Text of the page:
Eating spiders in Cambodia. Gimmick or gourmet?

written by Phil Lees February 23, 2017

Should I eat spiders in Cambodia like Angelina Jolie?

The answer is no, probably not.

Over the past few days, Cambodian citizen Angelina Jolie ate spiders and an array of other insects and arachnids with her children to promote her new film. It worked, insofar as it received a slew of articles and the predictable outrage that comes with feeding your kids an uncommon thing on camera. Insects are a protein source for about a quarter of the world’s population. They’re sustainable and in most places where they are a staple, they’re eaten because they are tasty and not because of people’s desperate hunger. Unlike the humble cricket, spiders aren’t a common snack anywhere but have become associated with Cambodian (Khmer) food because of their media value. So, should you eat them?

They’re the epitome of tourist food

While the popular story is that spiders are a traditional foodstuff in Cambodia, there’s no evidence at all that they were popular or eaten as a snack until the rise of tourism in Cambodia in the mid-1990s. Spiders are available for tourists at most of the popular Cambodian markets, but the epicenter of the trade is the dusty roadside market in Skuon, about a hundred kilometres from Cambodia’s capital city of Phnom Penh.

The reason why the spider trade centred on Skuon is that it was a bus stop on the way from the capital Phnom Penh to the temples in Siem Reap, a novelty to amuse domestic and foreign tourists alike. The people who buy them are almost entirely from out of town. There was no spider trade before tourism, and without tourism, it wouldn’t exist as a roadside snack.

As with all good tourist food, they come packaged with a thin veneer of authenticity that is manufactured. There might be some credence in the idea that eating spiders came about due to the deprivations of the Khmer Rouge era, but as a rule, deep fried snacks tend not to be a byproduct of mass starvation.

They’re stuff white people like because they fit the colonial narrative of foreign people eating strange and unknowable food; and bold food adventurers seeking the novel and the obscure in every food culture they happen upon. When you focus on the novelty in food culture, you miss the depth and the joy of ordinary food.


Are they sustainable?

Probably not, but details are sketchy. Unlike many other insect proteins for sale on the streets of Cambodia, the spiders for sale aren’t commercially grown like silkworms or crickets, or pests like locusts. While the LA Times started the rumour that spiders were farmed (and a spider sanctuary existed in Skuon in 2011), there are no farms and there never was a sanctuary.

Spiders are caught in the wild. Spider hunters either dig out their nests or poke a gasoline-soaked rag on a stick into the hole to chase them out. In the mid-1990s, spiders mainly came from the forests around Skuon, but as these were cleared through the following decade and the highway system improved, the spider hunting trade moved further afield into the more densely wooded Prey Lang forest in Preah Vihear and neighbouring Kampong Thom province. Cambodia’s tarantulas are not yet an endangered species, but nor are they a well-managed resource. The current scientific consensus around their sustainability is a reassuring “who knows?”.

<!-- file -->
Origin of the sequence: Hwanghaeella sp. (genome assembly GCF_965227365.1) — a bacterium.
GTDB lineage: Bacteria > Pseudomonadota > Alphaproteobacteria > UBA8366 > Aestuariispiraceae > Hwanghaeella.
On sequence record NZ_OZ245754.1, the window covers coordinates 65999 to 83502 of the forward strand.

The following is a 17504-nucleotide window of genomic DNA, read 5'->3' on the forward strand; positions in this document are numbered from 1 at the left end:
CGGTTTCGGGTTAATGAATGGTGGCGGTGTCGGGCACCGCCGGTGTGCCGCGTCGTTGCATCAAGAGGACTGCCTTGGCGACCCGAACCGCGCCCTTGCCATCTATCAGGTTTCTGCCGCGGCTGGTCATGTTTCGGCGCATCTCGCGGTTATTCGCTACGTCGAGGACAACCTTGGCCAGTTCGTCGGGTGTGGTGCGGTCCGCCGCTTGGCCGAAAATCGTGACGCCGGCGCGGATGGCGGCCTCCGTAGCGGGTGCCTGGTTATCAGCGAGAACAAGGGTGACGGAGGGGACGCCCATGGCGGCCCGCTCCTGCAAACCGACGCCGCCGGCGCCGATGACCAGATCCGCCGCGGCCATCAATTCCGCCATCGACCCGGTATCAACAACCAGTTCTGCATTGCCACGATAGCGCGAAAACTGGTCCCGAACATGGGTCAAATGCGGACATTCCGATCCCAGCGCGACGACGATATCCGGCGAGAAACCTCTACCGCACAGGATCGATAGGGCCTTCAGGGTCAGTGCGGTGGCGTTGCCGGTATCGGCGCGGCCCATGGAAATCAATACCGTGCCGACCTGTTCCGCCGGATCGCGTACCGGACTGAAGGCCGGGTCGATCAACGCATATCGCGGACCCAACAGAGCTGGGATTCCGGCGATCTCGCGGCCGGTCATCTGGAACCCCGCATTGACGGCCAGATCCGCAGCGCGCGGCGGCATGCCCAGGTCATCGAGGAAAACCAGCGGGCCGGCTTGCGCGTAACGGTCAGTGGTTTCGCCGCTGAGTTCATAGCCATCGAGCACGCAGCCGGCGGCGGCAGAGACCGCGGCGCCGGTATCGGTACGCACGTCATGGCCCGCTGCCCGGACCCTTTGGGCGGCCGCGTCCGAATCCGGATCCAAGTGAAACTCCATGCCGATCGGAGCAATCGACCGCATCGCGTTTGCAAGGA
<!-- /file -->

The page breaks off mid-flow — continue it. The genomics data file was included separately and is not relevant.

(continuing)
You’re missing an opportunity to eat something truly delicious

Ever wanted to eat something that tastes like oily, garlic-coated balsa wood that surrounds a squishy bitter abdomen? Imagine the world’s worst macaron had legs. It might look heroic on Instagram but it tastes awful.

On the upside, eating spiders won’t kill you. According to the vendors that I spoke with, the animals that you see in trays at a Cambodian market have generally been heavily fried in the days (or weeks) before and are given a quick reheat in oil to knock the roadside dust and congealed oil off.

In the same places that sell spiders, there are hundreds of other Cambodian roadside foods that you could be eating: from a simple grilled banana to bamboo tubes of kralan, slow-smoked sticky rice with black beans that picks up some of the earthy char from the wood fire. Every roadside stop has a steamer nestled with white clouds of num pao, sticky buns filled with minced pork, sausage and a halved boiled egg and a cooler filled with mystery roadside beer. Eating a spider is a lost opportunity to eat something delicious, fresh or alcoholic.

Want to try real Cambodian food? It doesn’t get any more authentic than our Real Food Adventure – Cambodia.  

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